Instead of the typical geometric shapes, Avast One decorates its display with color splotches, doodles, and happy people. If you like top-notch lab scores, you’ll be happy too. The labs all keep an eye on Avast, and it takes perfect scores in almost all of them. It rates near the top in our hands-on tests, too, and its full scan is faster than most. If malware interferes with Windows itself, Avast’s boot-time scan takes care of it, and it balks ransomware by banning unauthorized file changes.
Antivirus protects your data locally, while a VPN protects it in transit. Avast’s VPN isn’t the most feature-rich, but you can use it with no limits. Among other unusual security features, Avast can: protect sensitive documents from others including other accounts on the same PC; prevent use of the webcam by untrusted programs; and check to see if any of your passwords got exposed in a breach. You also get a set of performance enhancement features liberated from the limits imposed in Avast’s free edition.
Two independent labs verify that Avast offers excellent protection for your Macs. Many features carry over from Windows, among them ransomware protection, performance enhancements, web-level protection against dangerous sites, and the VPN. And Mac users get an anti-tracker feature that doesn’t appear in Windows. It’s not as comprehensive on Android, though, and offers even less on iOS.
Avast is a household name around the world, with millions relying on its free antivirus. If you’re an Avast aficionado looking to kick your security game up a notch, this suite is the way to go.
An Avira Prime subscription gets you every security tool from Avira, but that’s not all. Any time Avira comes up with a new security product, you get that too. Many of these are available separately in both free and Pro editions—Avira Prime users naturally get the Pro editions. And it supports Windows, macOS, Android, and iOS.
All the independent labs I follow include Avira, and it aces most (but not all) of their tests. In my own hands-on tests, though, it came up a bit short. On the plus side, you can use its VPN freely, with no limits on bandwidth or server choices. System Speedup Pro With HyperBoost aims to fine-tune performance, Software Updater Pro automatically finds and applies needed security patches, and Password Manager Pro adds an advanced security report that’s not available in the free edition.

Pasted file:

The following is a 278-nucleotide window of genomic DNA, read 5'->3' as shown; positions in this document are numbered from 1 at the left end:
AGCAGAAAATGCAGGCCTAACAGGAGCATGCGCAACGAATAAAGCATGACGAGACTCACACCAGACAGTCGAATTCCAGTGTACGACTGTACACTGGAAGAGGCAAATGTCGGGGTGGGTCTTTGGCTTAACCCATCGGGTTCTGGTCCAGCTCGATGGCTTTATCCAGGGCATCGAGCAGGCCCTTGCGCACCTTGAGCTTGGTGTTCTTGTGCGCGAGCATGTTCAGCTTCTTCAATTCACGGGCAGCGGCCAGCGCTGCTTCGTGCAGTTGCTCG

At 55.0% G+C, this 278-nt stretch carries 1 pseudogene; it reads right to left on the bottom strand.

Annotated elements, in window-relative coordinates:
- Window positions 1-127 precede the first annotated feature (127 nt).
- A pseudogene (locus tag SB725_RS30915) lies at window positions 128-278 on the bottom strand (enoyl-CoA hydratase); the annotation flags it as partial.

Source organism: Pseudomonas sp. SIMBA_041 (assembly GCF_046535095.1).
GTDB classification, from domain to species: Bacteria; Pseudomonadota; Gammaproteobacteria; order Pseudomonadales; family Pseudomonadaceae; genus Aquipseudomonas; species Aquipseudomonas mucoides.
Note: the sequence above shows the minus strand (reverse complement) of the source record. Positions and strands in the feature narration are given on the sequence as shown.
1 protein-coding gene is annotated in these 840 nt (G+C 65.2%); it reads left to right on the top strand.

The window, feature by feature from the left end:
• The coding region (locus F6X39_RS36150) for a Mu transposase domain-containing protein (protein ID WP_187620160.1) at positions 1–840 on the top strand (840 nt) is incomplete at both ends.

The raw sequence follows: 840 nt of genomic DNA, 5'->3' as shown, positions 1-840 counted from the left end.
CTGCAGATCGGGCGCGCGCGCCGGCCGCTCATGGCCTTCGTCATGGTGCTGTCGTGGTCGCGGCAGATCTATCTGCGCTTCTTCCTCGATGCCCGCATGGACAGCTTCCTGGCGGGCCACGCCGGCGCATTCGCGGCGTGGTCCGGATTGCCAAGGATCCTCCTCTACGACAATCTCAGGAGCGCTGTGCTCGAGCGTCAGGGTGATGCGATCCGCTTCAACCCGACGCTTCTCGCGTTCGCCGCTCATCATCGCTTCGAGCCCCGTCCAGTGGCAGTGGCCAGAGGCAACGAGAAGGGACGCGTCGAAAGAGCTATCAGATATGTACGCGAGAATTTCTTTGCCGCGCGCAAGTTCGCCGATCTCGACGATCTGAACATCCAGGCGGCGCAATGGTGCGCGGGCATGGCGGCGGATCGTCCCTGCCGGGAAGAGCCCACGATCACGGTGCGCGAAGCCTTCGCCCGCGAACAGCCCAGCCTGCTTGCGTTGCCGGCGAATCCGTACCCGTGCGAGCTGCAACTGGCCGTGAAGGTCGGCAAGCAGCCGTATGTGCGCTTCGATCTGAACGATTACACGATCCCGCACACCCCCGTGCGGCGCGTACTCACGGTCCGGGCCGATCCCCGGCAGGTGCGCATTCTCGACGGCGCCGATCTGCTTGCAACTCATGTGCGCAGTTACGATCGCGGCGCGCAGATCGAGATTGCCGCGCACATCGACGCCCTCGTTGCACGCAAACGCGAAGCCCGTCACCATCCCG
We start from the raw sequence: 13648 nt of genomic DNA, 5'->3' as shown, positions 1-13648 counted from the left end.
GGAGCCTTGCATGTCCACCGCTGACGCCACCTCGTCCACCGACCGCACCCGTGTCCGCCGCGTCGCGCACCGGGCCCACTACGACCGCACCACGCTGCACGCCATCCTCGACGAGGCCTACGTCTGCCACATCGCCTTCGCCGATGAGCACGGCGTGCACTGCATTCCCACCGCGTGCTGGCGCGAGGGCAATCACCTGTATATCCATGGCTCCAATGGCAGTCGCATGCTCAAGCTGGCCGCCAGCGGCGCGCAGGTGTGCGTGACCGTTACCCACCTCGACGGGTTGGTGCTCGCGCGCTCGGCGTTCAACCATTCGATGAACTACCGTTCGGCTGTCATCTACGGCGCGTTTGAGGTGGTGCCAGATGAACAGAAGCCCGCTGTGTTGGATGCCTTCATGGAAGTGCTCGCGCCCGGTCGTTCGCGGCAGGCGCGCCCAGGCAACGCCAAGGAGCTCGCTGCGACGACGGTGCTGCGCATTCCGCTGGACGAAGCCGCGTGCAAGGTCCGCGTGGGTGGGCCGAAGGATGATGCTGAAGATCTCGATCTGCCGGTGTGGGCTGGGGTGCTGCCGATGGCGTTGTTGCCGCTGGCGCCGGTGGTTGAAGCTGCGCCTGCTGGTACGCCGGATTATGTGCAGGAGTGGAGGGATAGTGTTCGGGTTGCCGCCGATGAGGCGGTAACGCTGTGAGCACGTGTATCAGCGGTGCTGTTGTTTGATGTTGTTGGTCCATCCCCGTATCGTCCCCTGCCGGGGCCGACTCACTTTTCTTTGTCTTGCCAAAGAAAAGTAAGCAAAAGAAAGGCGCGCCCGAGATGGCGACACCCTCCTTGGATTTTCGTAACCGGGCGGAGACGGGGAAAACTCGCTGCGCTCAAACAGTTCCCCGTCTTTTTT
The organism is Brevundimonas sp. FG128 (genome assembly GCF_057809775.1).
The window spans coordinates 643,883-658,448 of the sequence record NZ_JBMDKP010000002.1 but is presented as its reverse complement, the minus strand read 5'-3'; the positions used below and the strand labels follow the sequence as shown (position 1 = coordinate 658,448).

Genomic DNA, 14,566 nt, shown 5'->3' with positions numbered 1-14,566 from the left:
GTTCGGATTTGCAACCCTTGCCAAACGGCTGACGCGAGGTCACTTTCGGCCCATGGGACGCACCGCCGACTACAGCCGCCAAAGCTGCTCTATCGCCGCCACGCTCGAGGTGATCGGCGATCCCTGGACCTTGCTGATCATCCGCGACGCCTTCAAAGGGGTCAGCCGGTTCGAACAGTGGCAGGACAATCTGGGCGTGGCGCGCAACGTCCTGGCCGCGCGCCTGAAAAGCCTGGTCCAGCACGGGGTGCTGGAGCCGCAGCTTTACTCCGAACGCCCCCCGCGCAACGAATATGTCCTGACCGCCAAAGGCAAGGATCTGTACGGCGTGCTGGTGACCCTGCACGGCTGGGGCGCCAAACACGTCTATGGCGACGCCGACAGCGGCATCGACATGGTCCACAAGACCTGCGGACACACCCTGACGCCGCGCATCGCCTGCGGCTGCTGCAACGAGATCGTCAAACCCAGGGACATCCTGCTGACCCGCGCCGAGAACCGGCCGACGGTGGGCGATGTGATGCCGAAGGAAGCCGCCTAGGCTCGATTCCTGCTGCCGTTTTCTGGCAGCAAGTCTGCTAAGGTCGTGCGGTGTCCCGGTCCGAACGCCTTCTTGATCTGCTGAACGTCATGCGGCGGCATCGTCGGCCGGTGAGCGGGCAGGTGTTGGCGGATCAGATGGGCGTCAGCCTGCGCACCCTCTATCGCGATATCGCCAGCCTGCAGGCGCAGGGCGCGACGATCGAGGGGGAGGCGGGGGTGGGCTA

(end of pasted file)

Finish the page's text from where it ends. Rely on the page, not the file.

Other than removing VPN limits, Avira's Pro-level macOS edition doesn’t add a lot beyond what you can get for free. Android users wind up installing three apps: Antivirus Security Pro, Phantom VPN Pro, and Password Manager Pro. On an iOS device, Avira’s scan covers Protection, Privacy, and Performance, but not malware. The password manager and VPN are among the other apps that have an iOS presence.
When Avira Prime is your suite, you don’t have to fear missing out on the latest and greatest features. Whatever marvel Avira’s developers and wizards come up with, it’s yours. Avira is the no-FOMO choice.
That blue-eyed cyborg peering at you from the main window makes it clear that ESET Internet Security leans toward high technology. For example, it offers a Device Control system that gives you granular control over what device types and devices can connect to your PC. You could block USB drives in general, but allow use of those you’ve personally vetted. This suite comes with a big set of security tools, some that are fine for all users and some that require serious tech expertise.
An impressive Network Inspector lets you see all the devices connected to your network, with an option to get notified when new devices connect. It also checks your devices for security problems such as ports open that shouldn’t be. Avast once boasted a similar feature, but no longer does so. Other ESET features include firewall, spam filter, anti-theft for laptops, webcam security, banking protection, and a limited parental control system.
As for the core antivirus protection, ESET slips a bit. Its test scores, from just two labs, range from average to excellent, but it tanked our hands on malware protection test. On the positive side, it scored well when we tested its protection against malicious and fraudulent websites. ESET’s Android edition provides a comprehensive set of security features, and the labs give it top marks. As for protecting your Macs, ESET offers antivirus, firewall, parental control, and a simplified device control. However, the labs no longer put it to the test, and it tanked one of our hands-on tests.
Quite a few features in the ESET Internet Security suite require an uncommon level of technical expertise. If you’re that uncommon person whose expertise rises to the necessary level, this suite is for you. You’ll use the Network Inspector to gain full insight into your devices, take system status snapshots with SysInspector, and build a perfect set of device control rules. Not you? Maybe look elsewhere.